Surrogate Endpoints in Health Technology Assessment
An International Review of Methodological Guidelines
In the drive towards faster patient access to treatments, health technology assessment (HTA) agencies are increasingly faced with reliance on evidence from surrogate endpoints, leading to increased decision uncertainty. This study undertook an updated survey of methodological guidance for using surrogate endpoints across international HTA agencies. We reviewed HTA and economic evaluation methods guidance from European, Australian and Canadian HTA agencies. We considered how guidelines addressed the methods for handling surrogate endpoints, including (1) level of evidence, (2) methods of validation, and (3) thresholds of acceptability. Across the 73 HTA agencies surveyed, 29 (40%) had methodological guidelines that made specific reference to consideration of surrogate outcomes. Of the 45 methods documents analysed, the majority [27 (60%)] were non-technology specific, 15 (33%) focused on pharmaceuticals and three (7%) on medical devices. The principles of the European network for Health Technology Assessment (EUnetHTA) guidelines published in 2015 on the handling of surrogate endpoints appear to have been adopted by many European HTA agencies, i.e. preference for final patient-relevant outcomes and reliance on surrogate endpoints with biological plausibility and epidemiological evidence of the association between the surrogate and final endpoint. Only a small number of HTA agencies (UK National Institute for Care and Excellence; the German Institute for Medical Documentation and Information and Institute for Quality and Efficiency in Health Care; the Australian Pharmaceutical Benefits Advisory Committee; and the Canadian Agency for Drugs and Technologies in Health) have developed more detailed prescriptive criteria for the acceptance of surrogate endpoints, e.g. meta-analyses of randomised controlled trials showing strong association between the treatment effect on the surrogate and final outcomes. As the decision uncertainty associated with reliance on surrogate endpoints carries a risk to patients and society, there is a need for HTA agencies to develop more detailed methodological guidance for consistent selection and evaluation of health technologies that lack definitive final patient-relevant outcome evidence at the time of the assessment.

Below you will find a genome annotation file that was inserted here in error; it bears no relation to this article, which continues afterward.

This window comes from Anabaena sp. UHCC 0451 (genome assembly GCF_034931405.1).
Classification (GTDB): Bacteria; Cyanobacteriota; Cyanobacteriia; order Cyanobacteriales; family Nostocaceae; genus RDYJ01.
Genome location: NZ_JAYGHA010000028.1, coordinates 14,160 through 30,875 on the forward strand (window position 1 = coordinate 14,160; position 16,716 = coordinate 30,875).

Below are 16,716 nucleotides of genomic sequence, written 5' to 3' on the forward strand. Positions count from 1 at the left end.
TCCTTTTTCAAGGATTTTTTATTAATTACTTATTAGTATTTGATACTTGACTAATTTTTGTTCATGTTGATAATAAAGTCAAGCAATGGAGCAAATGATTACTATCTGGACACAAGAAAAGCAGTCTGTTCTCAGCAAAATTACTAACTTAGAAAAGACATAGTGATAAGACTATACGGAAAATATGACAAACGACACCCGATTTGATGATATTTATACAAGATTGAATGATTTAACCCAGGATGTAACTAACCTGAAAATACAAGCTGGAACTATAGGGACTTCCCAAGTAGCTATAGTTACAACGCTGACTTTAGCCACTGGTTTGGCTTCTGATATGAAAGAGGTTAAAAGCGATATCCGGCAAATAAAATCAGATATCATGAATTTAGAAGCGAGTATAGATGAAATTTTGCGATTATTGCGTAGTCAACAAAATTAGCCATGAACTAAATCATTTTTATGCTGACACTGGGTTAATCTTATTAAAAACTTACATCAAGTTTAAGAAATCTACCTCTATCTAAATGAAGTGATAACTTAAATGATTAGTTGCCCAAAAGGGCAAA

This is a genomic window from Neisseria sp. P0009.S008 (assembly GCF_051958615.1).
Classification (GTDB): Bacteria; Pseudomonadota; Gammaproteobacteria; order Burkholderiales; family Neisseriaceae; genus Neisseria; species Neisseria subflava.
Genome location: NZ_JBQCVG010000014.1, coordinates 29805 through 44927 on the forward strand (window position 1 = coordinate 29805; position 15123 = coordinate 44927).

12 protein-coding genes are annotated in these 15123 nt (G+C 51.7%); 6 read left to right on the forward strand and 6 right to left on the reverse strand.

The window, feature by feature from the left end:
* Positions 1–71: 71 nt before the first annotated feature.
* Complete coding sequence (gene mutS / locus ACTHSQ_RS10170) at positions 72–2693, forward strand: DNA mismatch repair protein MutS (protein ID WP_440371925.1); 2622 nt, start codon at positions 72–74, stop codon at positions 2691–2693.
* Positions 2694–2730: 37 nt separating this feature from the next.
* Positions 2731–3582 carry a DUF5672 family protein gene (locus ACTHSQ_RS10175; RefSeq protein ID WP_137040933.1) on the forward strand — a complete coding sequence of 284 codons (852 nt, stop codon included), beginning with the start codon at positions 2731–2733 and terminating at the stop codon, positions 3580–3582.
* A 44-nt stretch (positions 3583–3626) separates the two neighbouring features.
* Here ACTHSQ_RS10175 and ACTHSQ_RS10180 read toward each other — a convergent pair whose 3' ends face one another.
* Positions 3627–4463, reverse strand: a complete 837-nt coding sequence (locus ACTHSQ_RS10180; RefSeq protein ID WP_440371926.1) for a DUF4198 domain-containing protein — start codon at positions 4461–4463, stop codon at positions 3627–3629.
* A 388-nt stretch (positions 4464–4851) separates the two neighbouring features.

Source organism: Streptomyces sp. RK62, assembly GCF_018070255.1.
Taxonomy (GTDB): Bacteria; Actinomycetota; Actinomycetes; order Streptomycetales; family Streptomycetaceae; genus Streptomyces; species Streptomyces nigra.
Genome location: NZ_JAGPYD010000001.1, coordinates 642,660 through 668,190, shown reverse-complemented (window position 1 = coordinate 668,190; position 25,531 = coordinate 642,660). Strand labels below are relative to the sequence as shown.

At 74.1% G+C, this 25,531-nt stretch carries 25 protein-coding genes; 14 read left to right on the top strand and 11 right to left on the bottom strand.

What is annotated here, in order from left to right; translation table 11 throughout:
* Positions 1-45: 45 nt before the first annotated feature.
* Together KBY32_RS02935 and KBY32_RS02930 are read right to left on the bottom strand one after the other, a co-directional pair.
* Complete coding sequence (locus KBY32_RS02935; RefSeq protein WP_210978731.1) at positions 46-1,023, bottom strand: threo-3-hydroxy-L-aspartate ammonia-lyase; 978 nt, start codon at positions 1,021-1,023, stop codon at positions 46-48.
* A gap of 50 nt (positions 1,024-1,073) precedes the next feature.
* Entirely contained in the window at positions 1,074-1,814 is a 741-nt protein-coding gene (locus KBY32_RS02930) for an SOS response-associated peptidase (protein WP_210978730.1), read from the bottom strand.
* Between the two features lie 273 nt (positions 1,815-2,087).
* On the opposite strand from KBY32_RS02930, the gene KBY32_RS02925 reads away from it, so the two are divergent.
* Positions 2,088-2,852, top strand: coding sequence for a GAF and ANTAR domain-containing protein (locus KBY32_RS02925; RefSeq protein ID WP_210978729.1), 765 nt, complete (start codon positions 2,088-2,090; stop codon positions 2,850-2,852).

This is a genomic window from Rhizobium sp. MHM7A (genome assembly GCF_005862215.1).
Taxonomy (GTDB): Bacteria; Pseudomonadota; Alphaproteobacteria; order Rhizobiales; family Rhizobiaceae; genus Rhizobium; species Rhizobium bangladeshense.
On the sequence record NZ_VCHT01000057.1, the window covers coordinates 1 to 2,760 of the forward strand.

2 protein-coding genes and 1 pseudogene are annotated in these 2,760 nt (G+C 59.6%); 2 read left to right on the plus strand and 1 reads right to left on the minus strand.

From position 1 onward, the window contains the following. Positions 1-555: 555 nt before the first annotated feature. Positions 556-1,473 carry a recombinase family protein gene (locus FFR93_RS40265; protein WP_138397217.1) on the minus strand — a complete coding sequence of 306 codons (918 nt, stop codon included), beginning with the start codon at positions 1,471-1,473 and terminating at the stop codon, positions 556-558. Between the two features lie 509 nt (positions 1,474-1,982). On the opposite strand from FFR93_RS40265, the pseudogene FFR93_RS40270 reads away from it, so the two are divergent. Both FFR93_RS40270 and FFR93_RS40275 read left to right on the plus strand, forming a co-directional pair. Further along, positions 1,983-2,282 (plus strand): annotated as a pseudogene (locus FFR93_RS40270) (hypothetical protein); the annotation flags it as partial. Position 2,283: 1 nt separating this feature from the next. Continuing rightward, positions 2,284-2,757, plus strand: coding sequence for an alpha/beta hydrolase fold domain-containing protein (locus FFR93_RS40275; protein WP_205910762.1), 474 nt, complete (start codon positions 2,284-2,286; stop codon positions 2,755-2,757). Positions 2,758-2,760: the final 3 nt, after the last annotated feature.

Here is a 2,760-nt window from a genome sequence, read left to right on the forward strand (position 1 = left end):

|Organisation||Erasmus University Rotterdam|
Grigore, B. (Bogdan), Ciani, O. (Oriana), Dams, F. (Florian), Federici, C. (Carlo), de Groot, S, Möllenkamp, M. (Meilin), … Taylor, R.S. (2020). Surrogate Endpoints in Health Technology Assessment. PharmacoEconomics. doi:10.1007/s40273-020-00935-1